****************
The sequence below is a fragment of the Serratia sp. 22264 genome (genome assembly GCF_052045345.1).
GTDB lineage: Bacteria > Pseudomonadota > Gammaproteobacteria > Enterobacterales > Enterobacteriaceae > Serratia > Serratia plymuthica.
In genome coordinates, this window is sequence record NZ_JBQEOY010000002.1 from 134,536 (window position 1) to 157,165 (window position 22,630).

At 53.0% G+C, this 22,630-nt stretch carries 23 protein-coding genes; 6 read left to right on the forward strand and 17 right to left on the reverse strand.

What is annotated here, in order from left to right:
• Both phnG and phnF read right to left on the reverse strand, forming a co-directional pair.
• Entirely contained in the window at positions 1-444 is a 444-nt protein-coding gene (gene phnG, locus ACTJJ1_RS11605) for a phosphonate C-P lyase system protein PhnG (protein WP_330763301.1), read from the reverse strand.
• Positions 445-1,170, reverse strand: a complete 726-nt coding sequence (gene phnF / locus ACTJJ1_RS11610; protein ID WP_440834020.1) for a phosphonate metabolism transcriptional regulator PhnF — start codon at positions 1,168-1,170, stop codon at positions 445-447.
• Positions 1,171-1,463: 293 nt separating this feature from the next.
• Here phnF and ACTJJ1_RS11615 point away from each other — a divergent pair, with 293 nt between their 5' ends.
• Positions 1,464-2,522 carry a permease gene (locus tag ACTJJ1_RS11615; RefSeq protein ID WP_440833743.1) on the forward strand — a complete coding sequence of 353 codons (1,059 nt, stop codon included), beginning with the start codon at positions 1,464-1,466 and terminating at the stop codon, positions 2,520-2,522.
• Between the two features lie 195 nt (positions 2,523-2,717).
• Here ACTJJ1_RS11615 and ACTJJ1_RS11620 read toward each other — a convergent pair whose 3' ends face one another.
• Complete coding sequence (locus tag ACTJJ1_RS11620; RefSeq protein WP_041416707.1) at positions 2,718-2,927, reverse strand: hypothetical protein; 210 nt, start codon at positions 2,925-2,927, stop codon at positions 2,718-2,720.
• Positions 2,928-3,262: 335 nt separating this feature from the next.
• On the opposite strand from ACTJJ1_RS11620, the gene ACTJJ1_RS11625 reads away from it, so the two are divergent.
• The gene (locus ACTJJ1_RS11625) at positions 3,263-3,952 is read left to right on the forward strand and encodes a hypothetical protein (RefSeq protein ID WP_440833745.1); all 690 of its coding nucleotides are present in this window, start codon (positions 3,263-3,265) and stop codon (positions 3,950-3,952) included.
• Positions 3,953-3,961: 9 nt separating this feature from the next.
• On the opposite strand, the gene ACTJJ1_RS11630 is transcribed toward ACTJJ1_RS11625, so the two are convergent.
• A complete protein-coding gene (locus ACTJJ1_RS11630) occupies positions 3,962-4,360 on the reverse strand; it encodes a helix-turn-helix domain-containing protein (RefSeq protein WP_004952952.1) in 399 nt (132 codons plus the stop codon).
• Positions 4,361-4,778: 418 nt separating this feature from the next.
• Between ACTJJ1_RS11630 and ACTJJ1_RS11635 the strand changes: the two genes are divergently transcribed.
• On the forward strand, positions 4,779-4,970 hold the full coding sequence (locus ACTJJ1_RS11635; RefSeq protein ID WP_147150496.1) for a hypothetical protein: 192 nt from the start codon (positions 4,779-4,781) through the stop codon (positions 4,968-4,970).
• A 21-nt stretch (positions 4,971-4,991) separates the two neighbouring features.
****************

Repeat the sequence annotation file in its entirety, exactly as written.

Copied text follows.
The sequence below is a fragment of the Serratia sp. 22264 genome (genome assembly GCF_052045345.1).
GTDB lineage: Bacteria > Pseudomonadota > Gammaproteobacteria > Enterobacterales > Enterobacteriaceae > Serratia > Serratia plymuthica.
In genome coordinates, this window is sequence record NZ_JBQEOY010000002.1 from 134,536 (window position 1) to 157,165 (window position 22,630).

At 53.0% G+C, this 22,630-nt stretch carries 23 protein-coding genes; 6 read left to right on the forward strand and 17 right to left on the reverse strand.

What is annotated here, in order from left to right:
• Both phnG and phnF read right to left on the reverse strand, forming a co-directional pair.
• Entirely contained in the window at positions 1-444 is a 444-nt protein-coding gene (gene phnG, locus ACTJJ1_RS11605) for a phosphonate C-P lyase system protein PhnG (protein WP_330763301.1), read from the reverse strand.
• Positions 445-1,170, reverse strand: a complete 726-nt coding sequence (gene phnF / locus ACTJJ1_RS11610; protein ID WP_440834020.1) for a phosphonate metabolism transcriptional regulator PhnF — start codon at positions 1,168-1,170, stop codon at positions 445-447.
• Positions 1,171-1,463: 293 nt separating this feature from the next.
• Here phnF and ACTJJ1_RS11615 point away from each other — a divergent pair, with 293 nt between their 5' ends.
• Positions 1,464-2,522 carry a permease gene (locus tag ACTJJ1_RS11615; RefSeq protein ID WP_440833743.1) on the forward strand — a complete coding sequence of 353 codons (1,059 nt, stop codon included), beginning with the start codon at positions 1,464-1,466 and terminating at the stop codon, positions 2,520-2,522.
• Between the two features lie 195 nt (positions 2,523-2,717).
• Here ACTJJ1_RS11615 and ACTJJ1_RS11620 read toward each other — a convergent pair whose 3' ends face one another.
• Complete coding sequence (locus tag ACTJJ1_RS11620; RefSeq protein WP_041416707.1) at positions 2,718-2,927, reverse strand: hypothetical protein; 210 nt, start codon at positions 2,925-2,927, stop codon at positions 2,718-2,720.
• Positions 2,928-3,262: 335 nt separating this feature from the next.
• On the opposite strand from ACTJJ1_RS11620, the gene ACTJJ1_RS11625 reads away from it, so the two are divergent.
• The gene (locus ACTJJ1_RS11625) at positions 3,263-3,952 is read left to right on the forward strand and encodes a hypothetical protein (RefSeq protein ID WP_440833745.1); all 690 of its coding nucleotides are present in this window, start codon (positions 3,263-3,265) and stop codon (positions 3,950-3,952) included.
• Positions 3,953-3,961: 9 nt separating this feature from the next.
• On the opposite strand, the gene ACTJJ1_RS11630 is transcribed toward ACTJJ1_RS11625, so the two are convergent.
• A complete protein-coding gene (locus ACTJJ1_RS11630) occupies positions 3,962-4,360 on the reverse strand; it encodes a helix-turn-helix domain-containing protein (RefSeq protein WP_004952952.1) in 399 nt (132 codons plus the stop codon).
• Positions 4,361-4,778: 418 nt separating this feature from the next.
• Between ACTJJ1_RS11630 and ACTJJ1_RS11635 the strand changes: the two genes are divergently transcribed.
• On the forward strand, positions 4,779-4,970 hold the full coding sequence (locus ACTJJ1_RS11635; RefSeq protein ID WP_147150496.1) for a hypothetical protein: 192 nt from the start codon (positions 4,779-4,781) through the stop codon (positions 4,968-4,970).
• A 21-nt stretch (positions 4,971-4,991) separates the two neighbouring features.